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Lap Cholecystectomy Questions
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Lap Cholecystectomy Questions

I have decided to have a lap cholecystectomy as an elective procedure on April 18. Thank you for your previous help with the risk to benefit questions. I am in excellent health,normal wt. for height, and work hard at staying fit and drink lots of water. While I tell my patients that many modern diseases can be avoided by such a lifestyle, it seems I have overstated my case ! I have a single 1.9cm. stone, a single episode of biliary colic and it seems no alternative that is long lasting.  At age 54, what is the best way to avoid the after effects of anesthesia. A friend was recently given a "lemon flavored"med in the preop area and had no nausea after a general anesthesia. Can you tell me which drugs can be given intraopertaively to help prevent nausea? Also, is it possible to be given preop sedatives ect, and the inhalation agent by mask only? I am not worried about the mortality from anesthesia but am not thrilled with the prospect of being intubated. I read a study of some 60 pts. who had epidural only for a lap cholecystectomy with no "untoward effects". Would there be any reason not to do this? After all a C-Section is a major procedure through fat,  muscle and organs , and is commonly done with an epidural. what is the difference with a lap cholecystectomy? Thank you for your help.
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Hello - thanks for asking your question.

Epidural anesthesia for laparoscopic cholecystectomy is not common.  The difference between a C-section and lap chole is that the block needs to be higher.  A high epidural block (T2-T4 levels) is required to abolish the discomfort of surgical stimulation of the upper gastrointestinal structures. The high block produces myocardial depression and reduction in venous return which can add to surgical complications.  Unfortunately, I am not an anethesiologist and you may want to ask your physician team about this option.  

20-30% of patients experience post-operative nausea and vomiting (PONV) after general aneesthesia.  There are many medication options to control this including antihistamines (Benedryl or Atarax), Reglan, benzodiazepines (Ativan), Haldol, Droperidol, steroids, Compazine, Phenergan or Zofran.  Typically these medications are given after surgery since most of them affect blood pressure.  

Here is more information:
http://www.cancernausea.com/ponv/ponv_intro.asp

Followup with your personal physician is essential.

This answer is not intended as and does not substitute for medical advice - the information presented is for patient education only. Please see your personal physician for further evaluation of your individual case.

Thanks,
Kevin, M.D.
3 Comments
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Avatar_n_tn
My husband has had three knee surgeries.  With his first two, he had general anesthesia and had terrible episodes with nausea and vomiting the day of and the day after surgery.  With his third, he decided to go for the epidural.  They injected something into his IV to make him VERY relaxed before and during the surgery as well - probably Versed - so he has no memory of the surgery.  Anyway, after the surgery was over, he felt fine - no nausea or vomiting.  Now, I know this doesn't answer your question regarding having your gallbladder removed.  I have been wondering about this question myself because I may have to have my gallbladder removed, and I am not looking forward to the after effects of the general anesthesia.  I've wondered why no one ever mentions having had an epidural with gallbladder removal.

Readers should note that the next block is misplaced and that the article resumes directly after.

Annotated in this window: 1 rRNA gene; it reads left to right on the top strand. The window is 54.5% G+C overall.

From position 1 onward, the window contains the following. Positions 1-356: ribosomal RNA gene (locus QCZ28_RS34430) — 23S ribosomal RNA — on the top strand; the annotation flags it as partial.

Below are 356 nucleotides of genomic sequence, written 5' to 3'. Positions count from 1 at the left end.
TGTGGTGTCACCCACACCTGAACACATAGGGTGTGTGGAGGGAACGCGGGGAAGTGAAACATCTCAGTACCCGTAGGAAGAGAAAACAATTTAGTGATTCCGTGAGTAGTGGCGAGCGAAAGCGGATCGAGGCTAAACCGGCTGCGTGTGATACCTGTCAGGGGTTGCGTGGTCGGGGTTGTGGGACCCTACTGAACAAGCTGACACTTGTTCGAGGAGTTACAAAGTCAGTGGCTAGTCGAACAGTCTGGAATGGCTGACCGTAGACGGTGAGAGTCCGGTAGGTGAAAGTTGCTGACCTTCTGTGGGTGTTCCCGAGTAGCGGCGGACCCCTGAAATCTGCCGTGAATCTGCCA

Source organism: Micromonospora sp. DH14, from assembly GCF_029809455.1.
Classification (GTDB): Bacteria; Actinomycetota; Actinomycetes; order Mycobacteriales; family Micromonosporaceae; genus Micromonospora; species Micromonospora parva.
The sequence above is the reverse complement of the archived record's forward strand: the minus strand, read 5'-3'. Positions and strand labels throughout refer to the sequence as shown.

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I had a lap cholestectomy last june.  I was given a shot of reglin (sp?) through my IV in the pre-op room to prevent nausea and it worked.  The anesthesiologist will be able to tell you what you will be getting to prevent nausea.  As far as intubation, they did that when I was under and they took the tube out before I awakened in recovery, and all I had was a sore throat for a few days.
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Bonny, I was given raglan and zantac pre surgery in pill form and when I woke up, I was a little nauseated and when the Dr. (in the recovery rm) asked me how I felt I told him I was nauseated,immediately they gave me something (probably raglan) in my IV that took it away...I then wasnt allowed to have anything (not even water) for the first 24 hrs....As for being intubated I have never (even with my cancer surgeries) had any memory of it...I know it happened but it was after I was asleep and before I woke up......My concern right now is with "versed"  I have every it few months during my EGDs and biopsies, Iam worried I will eventually become addicted to it,if thats even possible.....Good luck Bonny..........Tessa
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